Tech Briefs

The high risk associated with biological threat agents determines that any suspicious sample be handled under strict surety and safety controls, and processed under high-level containment in specialized laboratories. These specialized facilities are complex, very expensive to operate, and need to be staffed by personnel from an extremely limited pool of experts. In addition, safe means of transporting samples suspected of containing highly virulent agents to specialized high-level containment laboratories for analysis is also expensive, requiring, in many countries, the custody of armed personnel. It can be estimated that several million dollars are spent annually worldwide to secure and safely transport an increasing stream of suspicious biological samples that are collected in theaters of war, as well as in domestic environments.

Prior art includes a device used to identify a variety of microbial agents simultaneously. The sample agents that are tested are generally not preserved for subsequent detection, diagnostics, or forensics. Moreover, denaturation and purification steps prevent immune-based testing. While the technique analyzes the sample using a single and specific nucleic-acid-based methodology (hybridization), it does not preserve the sample for future testing. Accordingly, there remains a need for diagnostic techniques that reserve potentially dangerous samples for future immune or various nucleic-acid-based testing.

A handheld device was developed that processes a biological threat agent sample such that any infectious organism is rendered harmless while preserving it for subsequent testing. The method comprises placing a sample of the biological threat agent in a reservoir, and adding a reagent comprising peracetic acid in sufficient concentration to reach a predetermined minimal concentration after mixing with the sample in the reservoir. Peracetic acid should be in sufficient concentration so as to reach, after mixing with the sample, a minimal concentration of 0.03% v/v. For example, a tested effective mixture includes placing peracetic acid of 0.06% v/v in the reservoir to which an equal volume of the sample is added, resulting in an active final concentration of 0.03% v/v. The sample and the reagent may be placed in the reservoir for approximately 30 minutes at approximately 21 °C. The method may further comprise adding a second reagent comprising any of diluents and catalase in the reservoir to decompose any remaining peracetic acid after inactivation.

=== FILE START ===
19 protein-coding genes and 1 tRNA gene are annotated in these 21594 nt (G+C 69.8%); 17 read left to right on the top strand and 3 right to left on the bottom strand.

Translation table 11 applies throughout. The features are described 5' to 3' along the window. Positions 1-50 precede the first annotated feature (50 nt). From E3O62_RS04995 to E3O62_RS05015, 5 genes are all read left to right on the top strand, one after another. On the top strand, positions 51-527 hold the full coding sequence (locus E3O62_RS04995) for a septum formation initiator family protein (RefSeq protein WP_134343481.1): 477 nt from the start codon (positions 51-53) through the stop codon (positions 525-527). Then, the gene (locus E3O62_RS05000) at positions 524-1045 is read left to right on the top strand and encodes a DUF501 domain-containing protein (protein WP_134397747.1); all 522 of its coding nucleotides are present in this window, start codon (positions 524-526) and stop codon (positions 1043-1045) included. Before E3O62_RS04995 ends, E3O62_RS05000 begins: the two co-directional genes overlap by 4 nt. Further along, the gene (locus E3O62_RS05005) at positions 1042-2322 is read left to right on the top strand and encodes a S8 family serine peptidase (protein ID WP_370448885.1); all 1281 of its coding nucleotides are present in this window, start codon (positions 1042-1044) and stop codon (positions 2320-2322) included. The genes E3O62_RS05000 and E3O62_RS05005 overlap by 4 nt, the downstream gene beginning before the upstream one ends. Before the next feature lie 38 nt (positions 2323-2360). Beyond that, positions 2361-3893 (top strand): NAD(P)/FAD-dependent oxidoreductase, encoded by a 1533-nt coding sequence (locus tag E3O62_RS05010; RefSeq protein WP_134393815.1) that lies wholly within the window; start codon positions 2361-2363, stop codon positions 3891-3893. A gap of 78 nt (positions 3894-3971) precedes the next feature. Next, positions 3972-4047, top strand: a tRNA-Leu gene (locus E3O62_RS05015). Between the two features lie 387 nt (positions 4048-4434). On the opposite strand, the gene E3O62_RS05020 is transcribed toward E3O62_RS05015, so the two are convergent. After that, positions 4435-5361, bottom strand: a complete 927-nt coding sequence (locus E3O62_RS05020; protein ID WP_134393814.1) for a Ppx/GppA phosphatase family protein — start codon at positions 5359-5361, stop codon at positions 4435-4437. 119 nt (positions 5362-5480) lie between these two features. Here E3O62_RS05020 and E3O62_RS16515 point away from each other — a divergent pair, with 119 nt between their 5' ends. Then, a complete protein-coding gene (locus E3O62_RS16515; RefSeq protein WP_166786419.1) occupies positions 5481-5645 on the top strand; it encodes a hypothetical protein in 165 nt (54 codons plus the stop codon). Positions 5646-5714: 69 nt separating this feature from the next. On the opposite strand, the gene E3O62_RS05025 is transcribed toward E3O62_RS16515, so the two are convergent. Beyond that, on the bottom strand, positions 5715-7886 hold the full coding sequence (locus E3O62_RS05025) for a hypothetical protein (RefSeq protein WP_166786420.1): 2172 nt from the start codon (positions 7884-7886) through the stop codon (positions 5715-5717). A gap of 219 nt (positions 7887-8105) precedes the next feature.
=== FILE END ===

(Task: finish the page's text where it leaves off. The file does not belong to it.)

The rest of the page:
The inactivated sample is removed from the reservoir for subsequent diagnostic testing that is unaffected by inactivation of the sample.

For more information, contact Dan Swanson at This email address is being protected from spambots. You need JavaScript enabled to view it.; 406-994-7736.

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